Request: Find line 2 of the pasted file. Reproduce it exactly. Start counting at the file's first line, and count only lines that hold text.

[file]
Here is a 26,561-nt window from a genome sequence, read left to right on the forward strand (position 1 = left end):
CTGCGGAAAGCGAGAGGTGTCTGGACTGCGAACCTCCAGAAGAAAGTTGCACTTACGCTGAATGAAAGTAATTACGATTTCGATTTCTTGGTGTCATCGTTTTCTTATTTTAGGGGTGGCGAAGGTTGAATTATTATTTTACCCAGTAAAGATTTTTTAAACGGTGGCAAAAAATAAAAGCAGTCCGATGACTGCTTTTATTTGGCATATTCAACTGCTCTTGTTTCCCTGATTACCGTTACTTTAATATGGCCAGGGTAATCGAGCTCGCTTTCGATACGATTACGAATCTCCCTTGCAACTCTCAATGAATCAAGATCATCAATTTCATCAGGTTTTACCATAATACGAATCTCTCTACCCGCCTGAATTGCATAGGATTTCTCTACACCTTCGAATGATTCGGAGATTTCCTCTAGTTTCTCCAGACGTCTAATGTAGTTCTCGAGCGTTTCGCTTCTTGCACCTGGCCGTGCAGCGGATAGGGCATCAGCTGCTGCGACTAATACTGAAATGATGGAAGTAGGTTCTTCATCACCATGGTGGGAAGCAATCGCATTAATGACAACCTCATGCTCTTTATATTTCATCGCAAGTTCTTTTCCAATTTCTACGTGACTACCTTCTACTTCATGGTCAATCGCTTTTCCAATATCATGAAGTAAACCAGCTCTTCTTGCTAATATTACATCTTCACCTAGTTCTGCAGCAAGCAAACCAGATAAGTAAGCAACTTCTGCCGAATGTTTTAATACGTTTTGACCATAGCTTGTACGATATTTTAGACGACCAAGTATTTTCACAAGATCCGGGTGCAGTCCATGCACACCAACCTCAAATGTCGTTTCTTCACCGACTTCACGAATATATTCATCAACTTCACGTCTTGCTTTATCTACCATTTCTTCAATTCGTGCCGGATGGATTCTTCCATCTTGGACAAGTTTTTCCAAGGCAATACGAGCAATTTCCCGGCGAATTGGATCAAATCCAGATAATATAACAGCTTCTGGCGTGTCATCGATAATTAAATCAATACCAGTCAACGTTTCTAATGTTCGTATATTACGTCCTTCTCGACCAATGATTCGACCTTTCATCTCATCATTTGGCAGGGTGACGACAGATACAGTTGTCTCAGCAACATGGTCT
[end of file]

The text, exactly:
CTGCGGAAAGCGAGAGGTGTCTGGACTGCGAACCTCCAGAAGAAAGTTGCACTTACGCTGAATGAAAGTAATTACGATTTCGATTTCTTGGTGTCATCGTTTTCTTATTTTAGGGGTGGCGAAGGTTGAATTATTATTTTACCCAGTAAAGATTTTTTAAACGGTGGCAAAAAATAAAAGCAGTCCGATGACTGCTTTTATTTGGCATATTCAACTGCTCTTGTTTCCCTGATTACCGTTACTTTAATATGGCCAGGGTAATCGAGCTCGCTTTCGATACGATTACGAATCTCCCTTGCAACTCTCAATGAATCAAGATCATCAATTTCATCAGGTTTTACCATAATACGAATCTCTCTACCCGCCTGAATTGCATAGGATTTCTCTACACCTTCGAATGATTCGGAGATTTCCTCTAGTTTCTCCAGACGTCTAATGTAGTTCTCGAGCGTTTCGCTTCTTGCACCTGGCCGTGCAGCGGATAGGGCATCAGCTGCTGCGACTAATACTGAAATGATGGAAGTAGGTTCTTCATCACCATGGTGGGAAGCAATCGCATTAATGACAACCTCATGCTCTTTATATTTCATCGCAAGTTCTTTTCCAATTTCTACGTGACTACCTTCTACTTCATGGTCAATCGCTTTTCCAATATCATGAAGTAAACCAGCTCTTCTTGCTAATATTACATCTTCACCTAGTTCTGCAGCAAGCAAACCAGATAAGTAAGCAACTTCTGCCGAATGTTTTAATACGTTTTGACCATAGCTTGTACGATATTTTAGACGACCAAGTATTTTCACAAGATCCGGGTGCAGTCCATGCACACCAACCTCAAATGTCGTTTCTTCACCGACTTCACGAATATATTCATCAACTTCACGTCTTGCTTTATCTACCATTTCTTCAATTCGTGCCGGATGGATTCTTCCATCTTGGACAAGTTTTTCCAAGGCAATACGAGCAATTTCCCGGCGAATTGGATCAAATCCAGATAATATAACAGCTTCTGGCGTGTCATCGATAATTAAATCAATACCAGTCAACGTTTCTAATGTTCGTATATTACGTCCTTCTCGACCAATGATTCGACCTTTCATCTCATCATTTGGCAGGGTGACGACAGATACAGTTGTCTCAGCAACATGGTCT